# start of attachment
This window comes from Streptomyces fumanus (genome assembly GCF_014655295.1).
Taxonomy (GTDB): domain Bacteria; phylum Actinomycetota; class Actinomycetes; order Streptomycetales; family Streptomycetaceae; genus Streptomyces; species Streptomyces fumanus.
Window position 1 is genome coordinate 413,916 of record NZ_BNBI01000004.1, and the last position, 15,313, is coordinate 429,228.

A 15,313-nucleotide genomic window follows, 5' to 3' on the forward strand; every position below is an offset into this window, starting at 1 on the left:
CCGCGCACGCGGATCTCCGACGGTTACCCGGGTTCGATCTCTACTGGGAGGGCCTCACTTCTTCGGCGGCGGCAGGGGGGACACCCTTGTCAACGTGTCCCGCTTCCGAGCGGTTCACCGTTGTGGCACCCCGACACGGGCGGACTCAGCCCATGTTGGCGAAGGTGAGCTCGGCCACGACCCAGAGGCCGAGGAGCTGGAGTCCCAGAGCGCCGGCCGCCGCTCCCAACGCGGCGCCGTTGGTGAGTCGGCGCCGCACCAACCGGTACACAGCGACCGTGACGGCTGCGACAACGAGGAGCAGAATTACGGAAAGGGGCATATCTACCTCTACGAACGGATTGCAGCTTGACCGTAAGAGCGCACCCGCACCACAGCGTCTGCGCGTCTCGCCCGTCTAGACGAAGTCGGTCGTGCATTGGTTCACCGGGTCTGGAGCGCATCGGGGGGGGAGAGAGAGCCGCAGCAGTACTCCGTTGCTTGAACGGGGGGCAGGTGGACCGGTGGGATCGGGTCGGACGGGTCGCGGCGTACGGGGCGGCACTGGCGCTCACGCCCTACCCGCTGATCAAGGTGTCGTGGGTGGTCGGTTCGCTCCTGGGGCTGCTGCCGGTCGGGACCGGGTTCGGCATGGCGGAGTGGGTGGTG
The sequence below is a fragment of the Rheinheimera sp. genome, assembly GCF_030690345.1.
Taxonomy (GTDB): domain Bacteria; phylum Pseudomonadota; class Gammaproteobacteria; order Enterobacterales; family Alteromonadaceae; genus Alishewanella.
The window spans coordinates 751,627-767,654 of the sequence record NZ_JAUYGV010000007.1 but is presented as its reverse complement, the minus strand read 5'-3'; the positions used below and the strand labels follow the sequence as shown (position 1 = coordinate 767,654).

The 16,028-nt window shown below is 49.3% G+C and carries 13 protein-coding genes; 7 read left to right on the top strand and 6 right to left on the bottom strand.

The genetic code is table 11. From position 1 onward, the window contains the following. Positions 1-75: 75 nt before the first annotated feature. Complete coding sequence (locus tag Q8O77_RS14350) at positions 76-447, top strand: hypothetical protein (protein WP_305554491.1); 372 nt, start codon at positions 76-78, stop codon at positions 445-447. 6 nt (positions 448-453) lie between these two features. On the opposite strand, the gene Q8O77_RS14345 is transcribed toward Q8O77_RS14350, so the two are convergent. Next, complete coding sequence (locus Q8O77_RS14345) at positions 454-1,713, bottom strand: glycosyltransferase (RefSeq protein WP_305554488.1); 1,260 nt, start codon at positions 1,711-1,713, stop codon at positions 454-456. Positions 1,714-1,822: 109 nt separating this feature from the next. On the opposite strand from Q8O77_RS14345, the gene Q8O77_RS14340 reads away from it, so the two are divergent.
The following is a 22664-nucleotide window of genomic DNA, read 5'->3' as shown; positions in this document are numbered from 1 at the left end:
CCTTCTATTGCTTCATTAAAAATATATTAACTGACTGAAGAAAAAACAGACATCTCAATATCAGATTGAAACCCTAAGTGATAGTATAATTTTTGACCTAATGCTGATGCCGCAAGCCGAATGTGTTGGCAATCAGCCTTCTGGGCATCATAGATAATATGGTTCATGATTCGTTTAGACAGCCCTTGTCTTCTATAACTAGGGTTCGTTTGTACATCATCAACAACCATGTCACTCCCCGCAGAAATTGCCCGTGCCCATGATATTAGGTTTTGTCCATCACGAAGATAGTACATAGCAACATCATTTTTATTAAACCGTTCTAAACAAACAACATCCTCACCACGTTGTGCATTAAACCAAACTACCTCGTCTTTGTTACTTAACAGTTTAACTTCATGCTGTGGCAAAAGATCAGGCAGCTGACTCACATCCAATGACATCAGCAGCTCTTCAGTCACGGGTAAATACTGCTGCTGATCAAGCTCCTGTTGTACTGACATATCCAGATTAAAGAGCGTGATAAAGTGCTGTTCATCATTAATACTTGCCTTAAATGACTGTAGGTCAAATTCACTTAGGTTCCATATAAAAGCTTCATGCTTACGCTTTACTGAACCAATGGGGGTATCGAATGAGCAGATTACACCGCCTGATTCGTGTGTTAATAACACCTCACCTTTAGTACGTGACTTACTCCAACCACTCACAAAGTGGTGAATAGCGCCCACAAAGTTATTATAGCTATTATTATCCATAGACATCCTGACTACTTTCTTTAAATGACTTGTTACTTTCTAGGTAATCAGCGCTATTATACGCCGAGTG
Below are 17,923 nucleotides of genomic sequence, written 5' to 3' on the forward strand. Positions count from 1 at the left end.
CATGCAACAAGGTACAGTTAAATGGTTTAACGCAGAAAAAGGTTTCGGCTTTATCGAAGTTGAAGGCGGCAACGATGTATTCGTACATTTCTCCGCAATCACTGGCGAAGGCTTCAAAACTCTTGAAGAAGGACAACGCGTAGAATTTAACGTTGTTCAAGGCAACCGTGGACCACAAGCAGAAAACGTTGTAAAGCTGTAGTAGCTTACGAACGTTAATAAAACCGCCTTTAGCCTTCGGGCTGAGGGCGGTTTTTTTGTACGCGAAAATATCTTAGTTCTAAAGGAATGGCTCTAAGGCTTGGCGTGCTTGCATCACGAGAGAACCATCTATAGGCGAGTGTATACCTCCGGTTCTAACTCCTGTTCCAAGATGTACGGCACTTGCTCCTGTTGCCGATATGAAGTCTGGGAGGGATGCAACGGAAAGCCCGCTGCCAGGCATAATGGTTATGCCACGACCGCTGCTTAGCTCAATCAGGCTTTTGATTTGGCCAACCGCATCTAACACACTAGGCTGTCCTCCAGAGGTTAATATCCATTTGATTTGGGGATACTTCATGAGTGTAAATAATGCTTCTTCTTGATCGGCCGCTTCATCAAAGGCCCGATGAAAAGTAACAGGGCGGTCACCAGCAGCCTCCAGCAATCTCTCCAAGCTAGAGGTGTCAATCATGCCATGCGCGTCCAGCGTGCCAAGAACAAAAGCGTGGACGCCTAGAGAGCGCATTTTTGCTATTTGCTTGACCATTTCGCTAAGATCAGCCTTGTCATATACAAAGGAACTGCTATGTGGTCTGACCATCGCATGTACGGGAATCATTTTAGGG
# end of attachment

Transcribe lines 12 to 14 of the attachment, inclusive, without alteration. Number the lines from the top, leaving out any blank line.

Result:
CCTTCTATTGCTTCATTAAAAATATATTAACTGACTGAAGAAAAAACAGACATCTCAATATCAGATTGAAACCCTAAGTGATAGTATAATTTTTGACCTAATGCTGATGCCGCAAGCCGAATGTGTTGGCAATCAGCCTTCTGGGCATCATAGATAATATGGTTCATGATTCGTTTAGACAGCCCTTGTCTTCTATAACTAGGGTTCGTTTGTACATCATCAACAACCATGTCACTCCCCGCAGAAATTGCCCGTGCCCATGATATTAGGTTTTGTCCATCACGAAGATAGTACATAGCAACATCATTTTTATTAAACCGTTCTAAACAAACAACATCCTCACCACGTTGTGCATTAAACCAAACTACCTCGTCTTTGTTACTTAACAGTTTAACTTCATGCTGTGGCAAAAGATCAGGCAGCTGACTCACATCCAATGACATCAGCAGCTCTTCAGTCACGGGTAAATACTGCTGCTGATCAAGCTCCTGTTGTACTGACATATCCAGATTAAAGAGCGTGATAAAGTGCTGTTCATCATTAATACTTGCCTTAAATGACTGTAGGTCAAATTCACTTAGGTTCCATATAAAAGCTTCATGCTTACGCTTTACTGAACCAATGGGGGTATCGAATGAGCAGATTACACCGCCTGATTCGTGTGTTAATAACACCTCACCTTTAGTACGTGACTTACTCCAACCACTCACAAAGTGGTGAATAGCGCCCACAAAGTTATTATAGCTATTATTATCCATAGACATCCTGACTACTTTCTTTAAATGACTTGTTACTTTCTAGGTAATCAGCGCTATTATACGCCGAGTG
Below are 17,923 nucleotides of genomic sequence, written 5' to 3' on the forward strand. Positions count from 1 at the left end.
CATGCAACAAGGTACAGTTAAATGGTTTAACGCAGAAAAAGGTTTCGGCTTTATCGAAGTTGAAGGCGGCAACGATGTATTCGTACATTTCTCCGCAATCACTGGCGAAGGCTTCAAAACTCTTGAAGAAGGACAACGCGTAGAATTTAACGTTGTTCAAGGCAACCGTGGACCACAAGCAGAAAACGTTGTAAAGCTGTAGTAGCTTACGAACGTTAATAAAACCGCCTTTAGCCTTCGGGCTGAGGGCGGTTTTTTTGTACGCGAAAATATCTTAGTTCTAAAGGAATGGCTCTAAGGCTTGGCGTGCTTGCATCACGAGAGAACCATCTATAGGCGAGTGTATACCTCCGGTTCTAACTCCTGTTCCAAGATGTACGGCACTTGCTCCTGTTGCCGATATGAAGTCTGGGAGGGATGCAACGGAAAGCCCGCTGCCAGGCATAATGGTTATGCCACGACCGCTGCTTAGCTCAATCAGGCTTTTGATTTGGCCAACCGCATCTAACACACTAGGCTGTCCTCCAGAGGTTAATATCCATTTGATTTGGGGATACTTCATGAGTGTAAATAATGCTTCTTCTTGATCGGCCGCTTCATCAAAGGCCCGATGAAAAGTAACAGGGCGGTCACCAGCAGCCTCCAGCAATCTCTCCAAGCTAGAGGTGTCAATCATGCCATGCGCGTCCAGCGTGCCAAGAACAAAAGCGTGGACGCCTAGAGAGCGCATTTTTGCTATTTGCTTGACCATTTCGCTAAGATCAGCCTTGTCATATACAAAGGAACTGCTATGTGGTCTGACCATCGCATGTACGGGAATCATTTTAGGG